New Delhi: As he campaigned recently in India’s most populous state, the firebrand Hindu nationalist priest and politician Yogi Adityanath praised US President Donald Trump’s travel ban on some Muslim-majority countries.
Now, Prime Minister Narendra Modi has elevated the saffron-robed cleric to run Uttar Pradesh, a Hindu majority state of more than 200 million people, raising questions about whether divisive politics will eclipse promises of economic development.
As Adityanath, 44, was sworn in on Sunday as chief minister following the Hindu nationalist Bharatiya Janata Party’s (BJP) victory in the assembly elections there, Modi tweeted his party’s “sole mission” was development of the state.
But the track record of Adityanath—who faces cases of attempted murder, criminal intimidation and inciting violence, according to an affidavit he filed with the Election Commission—has stirred some apprehension about Modi’s pledge to build a “new India.” He’s contesting those charges in court. Some fear tensions and violence among Hindus and Muslims may rise across a vast swathe of northern India, which is dominated by Uttar Pradesh.
“It’s a bit like what happens in the US, that Mr. Trump is not necessarily telling people to attack Indians but it is happening—the atmosphere was created,” said Ajoy Bose, a Delhi-based analyst who’s written books on local leaders. The priest’s followers could “become restless if he does not carry out their agenda” of religious extremism, he said, adding that it was still possible for the new chief minister to pursue Modi’s development agenda.
Adityanath, in comments made after his swearing-in ceremony, said he would work without discrimination. “We will ensure balanced development,” he said, according to the Press Trust of India.
Adityanath is one of the most polarising figures in Uttar Pradesh politics.
The five-time member of parliament made several provocative speeches and remarks on Muslims ahead of the BJP’s landslide victory in state elections on 11 March, when the party won a clear majority of 312 seats in the 403-seat state assembly.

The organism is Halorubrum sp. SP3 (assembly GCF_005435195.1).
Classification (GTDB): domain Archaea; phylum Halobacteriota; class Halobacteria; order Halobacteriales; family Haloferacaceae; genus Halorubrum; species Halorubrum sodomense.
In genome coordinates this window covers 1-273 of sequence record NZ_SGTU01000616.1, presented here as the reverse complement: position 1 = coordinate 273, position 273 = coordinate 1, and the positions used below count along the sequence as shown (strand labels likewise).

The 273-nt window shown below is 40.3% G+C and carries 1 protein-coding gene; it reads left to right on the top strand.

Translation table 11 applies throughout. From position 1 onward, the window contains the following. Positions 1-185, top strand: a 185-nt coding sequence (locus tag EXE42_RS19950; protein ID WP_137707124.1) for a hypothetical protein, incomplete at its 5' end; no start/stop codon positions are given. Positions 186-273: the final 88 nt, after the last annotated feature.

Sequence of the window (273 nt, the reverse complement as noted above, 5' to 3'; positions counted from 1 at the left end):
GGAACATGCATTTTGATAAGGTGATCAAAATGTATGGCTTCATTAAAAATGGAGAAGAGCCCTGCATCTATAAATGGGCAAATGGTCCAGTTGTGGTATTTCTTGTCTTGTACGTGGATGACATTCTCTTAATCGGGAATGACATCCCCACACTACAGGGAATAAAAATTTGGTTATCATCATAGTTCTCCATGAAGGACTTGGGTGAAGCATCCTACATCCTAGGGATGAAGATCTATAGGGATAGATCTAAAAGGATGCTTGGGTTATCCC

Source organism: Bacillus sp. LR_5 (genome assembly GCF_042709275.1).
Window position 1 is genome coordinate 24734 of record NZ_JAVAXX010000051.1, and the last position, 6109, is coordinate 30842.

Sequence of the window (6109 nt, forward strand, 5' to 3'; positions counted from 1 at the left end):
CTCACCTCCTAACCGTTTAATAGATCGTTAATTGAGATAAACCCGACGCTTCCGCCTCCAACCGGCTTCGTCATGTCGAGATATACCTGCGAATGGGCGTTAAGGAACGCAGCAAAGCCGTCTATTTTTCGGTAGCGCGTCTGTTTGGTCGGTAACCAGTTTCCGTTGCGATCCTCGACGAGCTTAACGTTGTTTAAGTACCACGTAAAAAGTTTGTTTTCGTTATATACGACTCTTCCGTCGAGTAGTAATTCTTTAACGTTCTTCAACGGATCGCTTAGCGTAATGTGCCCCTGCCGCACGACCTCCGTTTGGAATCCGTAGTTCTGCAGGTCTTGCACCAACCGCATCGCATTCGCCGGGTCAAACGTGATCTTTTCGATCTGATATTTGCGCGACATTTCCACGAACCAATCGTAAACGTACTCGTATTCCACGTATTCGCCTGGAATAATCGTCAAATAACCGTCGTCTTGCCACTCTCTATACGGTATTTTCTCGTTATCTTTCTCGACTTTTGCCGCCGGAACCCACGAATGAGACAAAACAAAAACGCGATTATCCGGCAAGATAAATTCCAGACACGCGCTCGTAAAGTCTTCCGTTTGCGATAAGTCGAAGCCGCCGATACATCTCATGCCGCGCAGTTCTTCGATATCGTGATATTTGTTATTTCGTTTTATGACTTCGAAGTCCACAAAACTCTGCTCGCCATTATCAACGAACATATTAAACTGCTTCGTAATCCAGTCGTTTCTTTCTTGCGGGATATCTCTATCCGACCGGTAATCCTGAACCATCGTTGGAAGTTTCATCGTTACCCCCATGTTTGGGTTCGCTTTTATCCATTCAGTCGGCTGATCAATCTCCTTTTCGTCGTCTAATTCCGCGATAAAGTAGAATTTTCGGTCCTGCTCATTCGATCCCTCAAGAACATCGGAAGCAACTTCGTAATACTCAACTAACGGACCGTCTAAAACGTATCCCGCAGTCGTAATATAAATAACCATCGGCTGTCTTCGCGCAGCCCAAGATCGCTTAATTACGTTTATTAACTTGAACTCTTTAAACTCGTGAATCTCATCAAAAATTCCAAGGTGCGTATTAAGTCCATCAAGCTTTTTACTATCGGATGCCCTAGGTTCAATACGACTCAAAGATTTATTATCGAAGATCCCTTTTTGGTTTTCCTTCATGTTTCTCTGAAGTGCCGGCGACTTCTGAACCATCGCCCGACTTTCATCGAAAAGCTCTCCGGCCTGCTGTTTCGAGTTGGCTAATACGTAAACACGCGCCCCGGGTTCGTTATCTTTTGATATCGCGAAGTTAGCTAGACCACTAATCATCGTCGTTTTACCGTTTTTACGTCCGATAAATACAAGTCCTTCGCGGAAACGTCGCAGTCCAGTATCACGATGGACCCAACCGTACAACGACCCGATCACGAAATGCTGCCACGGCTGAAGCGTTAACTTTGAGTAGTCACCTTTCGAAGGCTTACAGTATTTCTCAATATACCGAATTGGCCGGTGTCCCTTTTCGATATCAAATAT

While campaigning, Adityanath praised Trump’s travel ban, saying India’s Hindus were under pressure to migrate from Uttar Pradesh. And he’s blamed Muslim youths for waging a “love jihad” by seducing Hindu women to convert them to Islam.
Adityanath is also a strong supporter of building a Hindu temple at the site of the destroyed Babri mosque in Ayodhya, Uttar Pradesh. The mosque has long been a flash point between Hindus and Muslims: Its destruction by a Hindu mob in 1992 led to riots across India. In 2002, an attack on pilgrims returning from Ayodhya led to riots in Gujarat while Modi was chief minister—which once led the US to deny him a visa. Modi has denied wrong-doing, and a Supreme Court-appointed panel found no evidence he prevented victims from receiving help.
Modi’s appointment of the Hindu hardliner could be a sign economic development is now less important than appealing to India’s majority Hindus ahead of the next general election in 2019, according to Manoj Joshi, a distinguished fellow at the Observer Research Foundation in New Delhi.
“The appeal to hardliners looks more promising than any commitment to economic development,” Joshi said. “There’s little point in putting a man there who would say, ‘I’m going to get into development.’ He wouldn’t be able to deliver in two years anyway.”
Defending Adityanath’s appointment, M. Venkaiah Naidu, a senior BJP cabinet minister, said it was “very unfair” to criticize the new chief minister without giving him a “fair opportunity.”
Wait and see
Some analysts suggested Adityanath’s appointment did not necessarily mean a focus on politics at the expense of economic development.
A.K. Verma, director of the Centre for the Study of Society and Politics in Uttar Pradesh’s Kanpur, said Modi would not allow an appointed chief minister to do what he likes. “Any chief minister in Uttar Pradesh will have to take dictates from the prime minister’s office,” he said.
Saksham Khosla, a research analyst with the Carnegie Endowment for International Peace India, said Adityanath could easily tackle aspects of Modi’s election manifesto in the state, such as waiving loans for farmers, while tackling labour law reforms.
Analysts said it was uncertain what type of politics Adityanath would pursue—which itself added political risk to the equation.
“His track record suggests he is not the right person to lead such a large state,” said Bose, the Delhi analyst. “At the same time, we cannot say for certain that he will be a disaster. We have to wait and watch.” Bloomberg